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January Member of the Month

1.       Name, age and what do you do with yourself?
Casey Burchell, 27. I work in marketing communications for a local government. Before this role, I did comms and campaigning in the sexual and reproductive health sector for a long time both here and in the UK.

2.       Why did you join the Y and what do you like about it?
I only joined the Y recently, because I didn’t know you could be a member until now! I joined because I like the Y’s focus on young women; we’re too often left out of the conversation. While I’m still a young women I like the Y as a way of connecting to my community; when I'm old, I like the idea of supporting the next generation to also carve a space.

3.       Do you call yourself a feminist?
Absolutely. I think I always have been but I didn’t start identifying as a feminist until I studied feminist politics at uni and found an out and proud feminist community.
The stigma associated with feminism saddens me but I think it’s mostly due to crap data - a lot of yuck people invest a lot into making feminism a dirty word. One of my favourite quotes on this issue is below (by a man called John Marcotte, who I don’t know much about but I love the quote).



4.       If so, what is the most important issue facing you, your country and community at the moment from a feminist perspective?
Sex education - how shit it is and how much better it should and could be. I co-run a digital sex ed project called Bits and Bods, which we started to fill some of the (enormous and many) gaps that school sex ed leaves. The goal is to share very, very honest info about all things sex, puberty and bodies with teenage girls. We want to share facts but also break down the idea that this stuff should be secret. Sex ed has the capacity to make huge change in areas like violence against women, sexual health, reproductive decision making, LGBTI support and empowering teenage girls, trans and femmes to determine their sexuality. The more sex ed looks like Victoria’s respectful relationships, the better. The more we all share the “awkward” ohmygosh shit that happens to us to, the more we build community, the better.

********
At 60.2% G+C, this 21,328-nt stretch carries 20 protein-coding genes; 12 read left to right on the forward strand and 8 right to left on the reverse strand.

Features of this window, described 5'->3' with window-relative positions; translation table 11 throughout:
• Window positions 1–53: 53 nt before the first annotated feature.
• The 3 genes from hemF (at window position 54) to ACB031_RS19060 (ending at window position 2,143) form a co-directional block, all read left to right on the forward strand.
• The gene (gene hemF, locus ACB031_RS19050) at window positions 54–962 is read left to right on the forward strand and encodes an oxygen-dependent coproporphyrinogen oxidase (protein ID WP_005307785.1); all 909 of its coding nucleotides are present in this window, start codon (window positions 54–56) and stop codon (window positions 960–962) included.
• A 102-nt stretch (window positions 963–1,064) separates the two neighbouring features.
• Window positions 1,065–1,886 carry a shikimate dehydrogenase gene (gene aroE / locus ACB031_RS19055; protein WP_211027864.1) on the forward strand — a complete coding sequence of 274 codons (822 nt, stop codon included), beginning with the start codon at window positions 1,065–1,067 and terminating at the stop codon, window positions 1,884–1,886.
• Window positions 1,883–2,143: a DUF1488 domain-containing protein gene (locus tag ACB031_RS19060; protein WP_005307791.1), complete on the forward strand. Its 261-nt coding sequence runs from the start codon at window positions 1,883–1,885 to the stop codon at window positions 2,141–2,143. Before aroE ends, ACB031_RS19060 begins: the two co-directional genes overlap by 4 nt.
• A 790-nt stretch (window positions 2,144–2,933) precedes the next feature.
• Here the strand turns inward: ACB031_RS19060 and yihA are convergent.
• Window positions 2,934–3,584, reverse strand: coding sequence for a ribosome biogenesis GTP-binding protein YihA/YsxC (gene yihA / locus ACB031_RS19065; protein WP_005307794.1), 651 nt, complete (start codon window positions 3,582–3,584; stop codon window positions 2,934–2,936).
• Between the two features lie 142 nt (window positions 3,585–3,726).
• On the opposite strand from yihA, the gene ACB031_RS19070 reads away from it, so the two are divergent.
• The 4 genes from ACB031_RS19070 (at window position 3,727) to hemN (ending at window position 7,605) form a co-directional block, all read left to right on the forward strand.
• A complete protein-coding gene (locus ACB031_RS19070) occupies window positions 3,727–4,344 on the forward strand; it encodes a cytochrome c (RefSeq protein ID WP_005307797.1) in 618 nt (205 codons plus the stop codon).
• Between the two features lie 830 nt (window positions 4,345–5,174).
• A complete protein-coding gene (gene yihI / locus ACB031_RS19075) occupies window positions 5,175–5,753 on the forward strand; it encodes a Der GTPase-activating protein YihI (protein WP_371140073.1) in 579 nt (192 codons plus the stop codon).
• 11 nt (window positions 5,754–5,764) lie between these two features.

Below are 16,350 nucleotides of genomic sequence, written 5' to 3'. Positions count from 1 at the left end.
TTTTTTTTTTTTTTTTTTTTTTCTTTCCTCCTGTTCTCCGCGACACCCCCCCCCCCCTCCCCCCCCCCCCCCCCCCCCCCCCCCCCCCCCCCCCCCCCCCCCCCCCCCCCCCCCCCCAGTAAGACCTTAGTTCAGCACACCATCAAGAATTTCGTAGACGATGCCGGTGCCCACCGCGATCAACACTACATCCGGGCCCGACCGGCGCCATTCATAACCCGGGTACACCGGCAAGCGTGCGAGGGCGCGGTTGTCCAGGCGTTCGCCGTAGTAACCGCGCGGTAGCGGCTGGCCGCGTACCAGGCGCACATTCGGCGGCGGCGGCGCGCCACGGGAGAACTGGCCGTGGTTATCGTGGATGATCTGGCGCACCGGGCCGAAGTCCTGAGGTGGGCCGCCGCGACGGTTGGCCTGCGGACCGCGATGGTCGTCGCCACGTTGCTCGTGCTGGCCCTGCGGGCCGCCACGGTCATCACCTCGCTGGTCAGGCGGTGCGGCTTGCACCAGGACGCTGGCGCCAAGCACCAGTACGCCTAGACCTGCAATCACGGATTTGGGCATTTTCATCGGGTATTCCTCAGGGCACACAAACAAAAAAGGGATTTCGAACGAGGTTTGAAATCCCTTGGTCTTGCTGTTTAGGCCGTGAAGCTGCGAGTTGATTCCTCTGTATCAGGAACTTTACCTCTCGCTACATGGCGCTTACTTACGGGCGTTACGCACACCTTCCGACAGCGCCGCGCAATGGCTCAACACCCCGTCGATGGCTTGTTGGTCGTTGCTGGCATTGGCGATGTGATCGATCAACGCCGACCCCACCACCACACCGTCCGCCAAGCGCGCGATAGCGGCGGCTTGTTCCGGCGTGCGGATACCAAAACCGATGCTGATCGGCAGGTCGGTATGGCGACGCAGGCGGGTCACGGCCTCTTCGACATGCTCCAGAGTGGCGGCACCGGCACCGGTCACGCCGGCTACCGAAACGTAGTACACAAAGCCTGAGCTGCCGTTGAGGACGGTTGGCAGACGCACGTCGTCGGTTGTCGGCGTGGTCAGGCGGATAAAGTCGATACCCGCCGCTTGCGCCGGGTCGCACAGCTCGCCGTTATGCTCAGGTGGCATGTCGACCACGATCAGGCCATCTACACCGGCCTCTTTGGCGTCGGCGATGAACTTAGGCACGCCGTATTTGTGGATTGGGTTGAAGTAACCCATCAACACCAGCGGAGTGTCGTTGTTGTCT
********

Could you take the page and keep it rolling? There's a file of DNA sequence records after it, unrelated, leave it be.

As a personal feminism project, I’m working hard on ensuring I recognise my white, middle class, cis, hetero, able bodied privilege. It’s easy to think your own experience is the standard but all too often that means only listening to the most privileged feminists. I’m working on my intersectionality by seeking out books and articles by women of colour and trans writers.